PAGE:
I know that government handles programs like Medicaid and Medicare clumsily and wastefully, but it doesn’t have to. This issue should be addressed as part of the reform.

I think that we need to wake up and figure out our priorities. Our national stability relies greatly on our economic power. I work in a company that has revenues exceeding a half billion Dollars, but it’s cash strapped. The U.S. could end up in the same situation with a booming economy, but with our debt being so high we can’t move. The U.S. is #32 in the world in debt/GDP ratio with 64.7%, twice as much as Angola, South Africa, and Peru. It couldn’t buy a house at that rate.

If our country goes into another Great Depression because of this, people won’t care as much if they can get a CT scan or Lasik surgery; they’ll just be looking for the next meal.

Centrist says:


I think having a single payor system will reduce a lot of the waste and will allow the government to control costs and influence prices better. Hopefully this won’t drive out too many of the talented doctors and pharmaceutical researchers who are in it just for the money.

When you realize how much more we pay and how poorly we measure up to other countries’ coverage and effectiveness rates, the only factor I can think that makes the difference is price. And the market, as stated in my response to Mike, is not going to address this, but rather exacerbate it.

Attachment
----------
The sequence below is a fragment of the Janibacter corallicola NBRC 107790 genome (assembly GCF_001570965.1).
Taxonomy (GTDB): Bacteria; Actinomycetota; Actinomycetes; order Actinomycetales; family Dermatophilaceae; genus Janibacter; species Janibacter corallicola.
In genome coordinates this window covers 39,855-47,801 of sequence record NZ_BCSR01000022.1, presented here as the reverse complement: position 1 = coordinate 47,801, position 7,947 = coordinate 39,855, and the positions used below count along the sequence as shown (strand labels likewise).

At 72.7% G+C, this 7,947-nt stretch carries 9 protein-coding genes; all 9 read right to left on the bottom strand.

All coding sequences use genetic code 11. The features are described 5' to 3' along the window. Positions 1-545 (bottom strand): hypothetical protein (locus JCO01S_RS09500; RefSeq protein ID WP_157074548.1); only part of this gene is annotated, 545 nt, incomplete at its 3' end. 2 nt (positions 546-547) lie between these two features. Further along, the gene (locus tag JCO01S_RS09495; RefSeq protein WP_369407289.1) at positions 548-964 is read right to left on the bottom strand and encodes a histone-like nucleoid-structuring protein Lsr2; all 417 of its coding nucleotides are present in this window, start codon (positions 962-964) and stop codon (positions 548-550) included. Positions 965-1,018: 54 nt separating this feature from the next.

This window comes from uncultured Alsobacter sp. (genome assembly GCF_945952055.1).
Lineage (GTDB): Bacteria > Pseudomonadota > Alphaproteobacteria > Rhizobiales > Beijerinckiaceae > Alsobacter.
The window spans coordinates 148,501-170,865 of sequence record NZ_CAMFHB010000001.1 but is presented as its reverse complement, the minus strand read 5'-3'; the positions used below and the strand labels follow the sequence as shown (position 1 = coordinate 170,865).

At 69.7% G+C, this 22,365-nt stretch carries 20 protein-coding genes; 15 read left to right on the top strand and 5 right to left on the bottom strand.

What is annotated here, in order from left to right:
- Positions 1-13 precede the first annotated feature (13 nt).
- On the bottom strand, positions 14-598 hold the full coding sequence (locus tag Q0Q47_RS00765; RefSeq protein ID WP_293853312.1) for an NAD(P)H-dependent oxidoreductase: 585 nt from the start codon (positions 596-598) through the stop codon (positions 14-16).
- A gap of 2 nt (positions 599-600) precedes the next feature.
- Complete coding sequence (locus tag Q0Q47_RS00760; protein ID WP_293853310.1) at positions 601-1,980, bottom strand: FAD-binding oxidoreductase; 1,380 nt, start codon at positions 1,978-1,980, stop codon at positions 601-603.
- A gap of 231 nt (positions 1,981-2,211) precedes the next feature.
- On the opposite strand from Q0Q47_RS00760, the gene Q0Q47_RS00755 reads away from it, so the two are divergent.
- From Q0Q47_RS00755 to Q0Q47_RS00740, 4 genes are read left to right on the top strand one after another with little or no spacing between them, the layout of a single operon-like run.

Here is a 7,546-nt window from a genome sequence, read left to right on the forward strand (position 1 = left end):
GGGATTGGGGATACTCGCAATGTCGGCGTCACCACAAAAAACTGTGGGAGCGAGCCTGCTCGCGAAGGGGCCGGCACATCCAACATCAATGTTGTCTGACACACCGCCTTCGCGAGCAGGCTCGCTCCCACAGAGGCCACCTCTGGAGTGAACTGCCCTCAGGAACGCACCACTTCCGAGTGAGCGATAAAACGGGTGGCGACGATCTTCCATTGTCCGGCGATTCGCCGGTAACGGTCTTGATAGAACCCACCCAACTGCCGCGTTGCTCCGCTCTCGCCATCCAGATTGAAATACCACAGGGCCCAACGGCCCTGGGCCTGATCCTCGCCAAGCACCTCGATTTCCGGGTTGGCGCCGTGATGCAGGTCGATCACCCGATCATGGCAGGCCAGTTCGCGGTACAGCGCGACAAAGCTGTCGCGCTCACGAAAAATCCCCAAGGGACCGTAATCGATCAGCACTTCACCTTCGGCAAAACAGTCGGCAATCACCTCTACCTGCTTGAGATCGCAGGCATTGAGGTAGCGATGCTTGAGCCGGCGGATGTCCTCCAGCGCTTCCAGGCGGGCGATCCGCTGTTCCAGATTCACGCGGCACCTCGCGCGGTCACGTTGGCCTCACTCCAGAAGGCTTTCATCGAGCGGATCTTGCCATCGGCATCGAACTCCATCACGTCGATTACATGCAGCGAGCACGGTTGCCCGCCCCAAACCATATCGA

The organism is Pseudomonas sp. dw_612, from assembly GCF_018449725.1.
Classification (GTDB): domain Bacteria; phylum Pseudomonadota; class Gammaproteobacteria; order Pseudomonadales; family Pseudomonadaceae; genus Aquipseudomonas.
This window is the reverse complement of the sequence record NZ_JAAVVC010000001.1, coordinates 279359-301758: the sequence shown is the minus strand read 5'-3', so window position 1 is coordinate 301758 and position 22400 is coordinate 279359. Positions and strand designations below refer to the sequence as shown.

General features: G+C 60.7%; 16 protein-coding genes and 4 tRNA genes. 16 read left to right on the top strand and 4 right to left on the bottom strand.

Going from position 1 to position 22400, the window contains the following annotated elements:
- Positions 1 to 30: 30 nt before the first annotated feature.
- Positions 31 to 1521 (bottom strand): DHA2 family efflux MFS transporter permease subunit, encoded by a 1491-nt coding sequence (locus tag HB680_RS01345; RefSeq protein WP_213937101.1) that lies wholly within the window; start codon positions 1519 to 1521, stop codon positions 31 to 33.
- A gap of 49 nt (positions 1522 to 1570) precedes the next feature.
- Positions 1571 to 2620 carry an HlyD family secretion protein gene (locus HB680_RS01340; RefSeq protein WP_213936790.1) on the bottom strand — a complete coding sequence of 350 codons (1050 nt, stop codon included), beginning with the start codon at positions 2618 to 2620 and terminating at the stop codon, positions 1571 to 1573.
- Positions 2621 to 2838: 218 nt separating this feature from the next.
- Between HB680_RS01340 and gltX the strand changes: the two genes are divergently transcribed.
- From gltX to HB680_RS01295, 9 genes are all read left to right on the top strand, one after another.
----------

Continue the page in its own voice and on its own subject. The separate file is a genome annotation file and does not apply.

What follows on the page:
Mike W. says:

But should the government fix or “influence” prices? Recently, Argentina’s president decided that every Argentine has a right to affordable beef (which of course it does). But by fixing the price of beef at a low level to make it affordable, producers stopped slaughtering beef for sale because it wasn’t worth it to them, and supply plummeted and prices were pushing higher. Is that what we want to happen to healthcare?

I’ll discuss the other points later.

Centrist says:

I know that tighter government control is not a perfect solution, and there are a lot of people smarter than I out there who could come up with better ones, but there have to be changes made. As I said to Dan, hopefully this won’t drive out too many of the talented doctors and pharmaceutical researchers who are in it just for the money. I think there can be measures put in place to prevent this.

I know that the reason we have the best medical care in the world is because of the money to be made in providing it. But are we really GETTING the best medical care in the world, or do we simply have ACCESS to it at an unattainable price? More than half the country isn’t GETTING it, despite living in the land of big PHARMA and the CT scan. It’s nice that it’s there, but there’s a reason why about 1/2 of all bankruptcies in the country involve medical expenses.

I don’t have any great ideas, and I have little to no knowledge of the industry, but if the rest of the world can do it, why can we at least come a little closer?

Mike W. says: